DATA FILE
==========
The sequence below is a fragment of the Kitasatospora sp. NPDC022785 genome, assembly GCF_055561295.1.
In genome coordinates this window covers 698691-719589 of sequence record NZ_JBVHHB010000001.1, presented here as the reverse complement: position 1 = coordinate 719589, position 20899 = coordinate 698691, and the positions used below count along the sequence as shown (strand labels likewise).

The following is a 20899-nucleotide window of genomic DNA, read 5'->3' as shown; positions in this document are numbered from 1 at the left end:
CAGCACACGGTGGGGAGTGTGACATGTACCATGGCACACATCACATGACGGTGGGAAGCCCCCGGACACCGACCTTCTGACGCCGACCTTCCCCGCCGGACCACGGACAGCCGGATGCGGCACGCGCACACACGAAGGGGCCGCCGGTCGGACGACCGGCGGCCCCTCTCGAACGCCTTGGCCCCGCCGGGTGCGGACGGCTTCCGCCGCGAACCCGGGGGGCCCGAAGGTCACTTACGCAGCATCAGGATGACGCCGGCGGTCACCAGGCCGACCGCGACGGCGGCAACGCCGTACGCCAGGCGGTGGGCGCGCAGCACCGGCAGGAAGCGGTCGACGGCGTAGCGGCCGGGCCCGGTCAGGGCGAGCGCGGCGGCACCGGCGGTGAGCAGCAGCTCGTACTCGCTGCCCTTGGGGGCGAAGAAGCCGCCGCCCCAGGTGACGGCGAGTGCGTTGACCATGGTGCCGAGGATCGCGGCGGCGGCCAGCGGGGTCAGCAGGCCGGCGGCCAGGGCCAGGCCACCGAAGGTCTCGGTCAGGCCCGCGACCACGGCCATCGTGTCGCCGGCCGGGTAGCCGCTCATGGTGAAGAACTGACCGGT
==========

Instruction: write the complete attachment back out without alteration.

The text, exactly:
The sequence below is a fragment of the Kitasatospora sp. NPDC022785 genome, assembly GCF_055561295.1.
In genome coordinates this window covers 698691-719589 of sequence record NZ_JBVHHB010000001.1, presented here as the reverse complement: position 1 = coordinate 719589, position 20899 = coordinate 698691, and the positions used below count along the sequence as shown (strand labels likewise).

The following is a 20899-nucleotide window of genomic DNA, read 5'->3' as shown; positions in this document are numbered from 1 at the left end:
CAGCACACGGTGGGGAGTGTGACATGTACCATGGCACACATCACATGACGGTGGGAAGCCCCCGGACACCGACCTTCTGACGCCGACCTTCCCCGCCGGACCACGGACAGCCGGATGCGGCACGCGCACACACGAAGGGGCCGCCGGTCGGACGACCGGCGGCCCCTCTCGAACGCCTTGGCCCCGCCGGGTGCGGACGGCTTCCGCCGCGAACCCGGGGGGCCCGAAGGTCACTTACGCAGCATCAGGATGACGCCGGCGGTCACCAGGCCGACCGCGACGGCGGCAACGCCGTACGCCAGGCGGTGGGCGCGCAGCACCGGCAGGAAGCGGTCGACGGCGTAGCGGCCGGGCCCGGTCAGGGCGAGCGCGGCGGCACCGGCGGTGAGCAGCAGCTCGTACTCGCTGCCCTTGGGGGCGAAGAAGCCGCCGCCCCAGGTGACGGCGAGTGCGTTGACCATGGTGCCGAGGATCGCGGCGGCGGCCAGCGGGGTCAGCAGGCCGGCGGCCAGGGCCAGGCCACCGAAGGTCTCGGTCAGGCCCGCGACCACGGCCATCGTGTCGCCGGCCGGGTAGCCGCTCATGGTGAAGAACTGACCGGT